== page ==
Head Coach Tom Fears, the All Everything former UCLA and Rams receiver was pleased with the performance of his staff of coaches and brought them back for another season. Offensive coordinator Babe Dimancheff, defensive coordinator Ed Cody, offensive backfield coach and former Falcons, Giants, and Saints fullback Ernie Wheelwright, offensive line coach Dick Enright, and defensive line coach and former Chicago Bear great Earl Leggett had a great deal of respect from their players and were game to give the WFL another year. The Sun had made a big splash before the 1974 season had started by signing USC All America offensive lineman Booker Brown and the UCLA running back tandem of Kermit Johnson and James McAlister. Going into the playoff game that the Sun qualified for McAlister was injured and Brown and Johnson refused to play having not been paid for the season’s final regular season game. The Sun made just as big a splash for 1975 signing one of the major names in college football and a sure fire bet to destroy the salary structure of the Hemmeter Plan. Anthony Davis was a true-to-life Southern California football hero and the Sun had him, not the NFL. Davis was Los Angeles Co-Player Of The Year after completing his high school career as a quarterback at San Fernando H.S. He topped off his senior prom by being named the Los Angeles Player Of The Year for baseball too and was City champion in wrestling. As perhaps the most highly recruited schoolboy in the nation, he chose Southern Cal where he played outfield for the National Championship USC team in the spring and led the football team to a national championship. He had remarkable games against Notre Dame and was runner-up in the Heisman Trophy voting, losing out to Archie Griffin of Ohio State. His list of team and conference records was staggering. USC teammate and Rhodes Scholar Pat Haden joined Davis as a member of the Sun with another USC standout, J.J McKay. Thus, the USC quarterback, his favorite receiver, one he had teamed with since their days at Bishop Amat H.S., and the top running back in the country were all members of the 1975 Southern California offensive unit. That Haden was slated to leave the team to fulfill his Rhodes Scholarship responsibilities at Oxford University in mid-September did not stand in the way of his starting. Daryle Lamonica however did and was penciled in as the number one signal caller after jumping to the Sun from the Oakland Raiders. Lamonica was a very highly respected passer, known as the “Mad Bomber” for his skyscraper-like throws to deep route receivers, a penchant that had taken the Raiders and his former team, the Buffalo Bills, to a number of titles. Unfortunately, Lamonica was injured early in the season and retired shortly thereafter. With six members of the 1974 offensive line returning, the Suns entered the 1975 season with great optimism.


The optimism was met with Lamonica’s injury, Haden stepping in to finish third in passing statistics in the final league standings, Terry Lindsey finishing second in receiving, and the vaunted A.D., Anthony Davis leading the league in rushing by a wide margin, almost 400 yards ahead of runner-up Art Cantrelle of Birmingham. Davis also won the scoring title with 133 points, fifty points ahead of second-place man Billy Sadler of the San Antonio Wings. Obviously the Sun offense was potent and when the league was dissolved after the Sun had completed their twelfth game, their talent headed off to other pastures. Haden headed to Oxford but returned to the States on time to join the Los Angeles Rams (they had drafted him in round seven of the 1975 draft) and have a productive six-year stay that he later parlayed into a lucrative broadcasting career. Davis went to the CFL and later returned to the NFL’s Tampa Bay Bucs for the 1977 season. In 1978 he split a four game and three carry year between the Oilers and Rams, a victim of injury. Lindsey finished his second year with the Sun but was not able to make it to an NFL roster. On the defensive side of the ball, Sun tackle Charles Dejurnett teamed with veteran Dave Roller to provide their second year of effective line play. At 6’4” and 263 pounds, Dejurnett was extremely quick and strong, adept at both pass rushing and stuffing the run. An all California product of L.A.’s Crenshaw High School, West Los Angeles Junior College, San Jose State, and then the Sun, he continued his California residence as a starter with the Chargers from 1976-1980 and then played again with the L.A. Rams from 1982 through 1986. Roller sandwiched his Sun career between two stints in the NFL, first with the Giants in 1971 after a heralded career at the University Of Kentucky and again with the Packers in 1975, managing to squeeze in six games after the demise of the WFL. He continued with the Pack through 1978 and finished his playing career with the Vikings in 1979 and 1980. One of the unsung Sun players but one who typified the second, third, or fourth chance that the WFL provided was return man Marvin “Jet Away” Pettaway, a 5’6”, 160 pound ball of fire. Thirty years of age by the time he finished with the 1975 Sun, Pettaway had only a year at Los Angeles City College (JC) before joining the pro ranks in Canada. A six year CFL veteran, he was the league MVP in 1969 as their best defensive back. He came back to the states with the Las Vegas Cowboys of the Continental League for the 1968 and 69 seasons, essentially playing a season and a half  (CFL and Continental League ball) those years. It is commentary on his ability that he was in the top few punt or kick returners each season. 1970 found him in Orlando, returning kickoffs and punts for the Panthers of the Atlantic Coast Football League where he was the league’s leading punt returner. 1971 was another season in the ACFL, this time with the Hartford Knights where he led the league in kickoff return yardage. He returned to the CFL in 1972 and was named the MVP of the Grey Cup Game. Marvin did his thing with the Bell in 1974 and came over to the Sun after the start of the 1975 season, finishing third in kickoff and fifth in punt returns for the year. When the league folded thirty-one year old Marvin called it quits.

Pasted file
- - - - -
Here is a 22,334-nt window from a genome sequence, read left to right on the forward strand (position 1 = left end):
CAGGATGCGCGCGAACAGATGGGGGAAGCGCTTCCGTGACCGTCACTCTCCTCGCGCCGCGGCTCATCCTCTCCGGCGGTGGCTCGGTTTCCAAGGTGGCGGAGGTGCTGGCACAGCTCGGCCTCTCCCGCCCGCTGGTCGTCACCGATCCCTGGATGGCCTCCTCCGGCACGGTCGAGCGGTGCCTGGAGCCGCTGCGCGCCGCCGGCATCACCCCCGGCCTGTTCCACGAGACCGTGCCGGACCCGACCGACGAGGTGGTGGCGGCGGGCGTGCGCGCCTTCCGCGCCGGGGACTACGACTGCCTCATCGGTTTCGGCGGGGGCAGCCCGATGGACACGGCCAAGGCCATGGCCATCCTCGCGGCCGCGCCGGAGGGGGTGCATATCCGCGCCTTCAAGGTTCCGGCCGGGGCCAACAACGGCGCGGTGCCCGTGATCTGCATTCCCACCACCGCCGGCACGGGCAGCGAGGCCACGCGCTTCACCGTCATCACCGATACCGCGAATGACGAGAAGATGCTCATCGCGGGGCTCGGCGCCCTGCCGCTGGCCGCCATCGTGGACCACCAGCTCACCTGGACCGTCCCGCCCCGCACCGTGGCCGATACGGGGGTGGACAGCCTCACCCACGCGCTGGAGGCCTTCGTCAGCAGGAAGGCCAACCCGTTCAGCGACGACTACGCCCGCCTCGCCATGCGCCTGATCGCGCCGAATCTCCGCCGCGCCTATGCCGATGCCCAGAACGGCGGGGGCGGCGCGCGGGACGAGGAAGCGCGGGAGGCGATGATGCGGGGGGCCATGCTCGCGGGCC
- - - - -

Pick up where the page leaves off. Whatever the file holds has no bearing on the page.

There was a slight alteration in the jersey sleeve stripe pattern but the Sun uniform was essentially the same as it was in 1974. The helmet logo remained unique with a sun decal that seemed to give off heat and the striping design of the distinctive Sun color combination. There was a difference in helmet striping appearance between the MacGregor and Riddell shells, both worn by Sun players, with a gapped appearance presented by one and a thicker center stripe with the other. Their white jersey with “opposite from the helmet” sleeve stripes of orange-white-magenta-white-orange arrangement was nicely set off by the orange pants with magenta stripe, perhaps more so than the dark magenta jersey which for many, seemed to be “too much” California style.  BACK...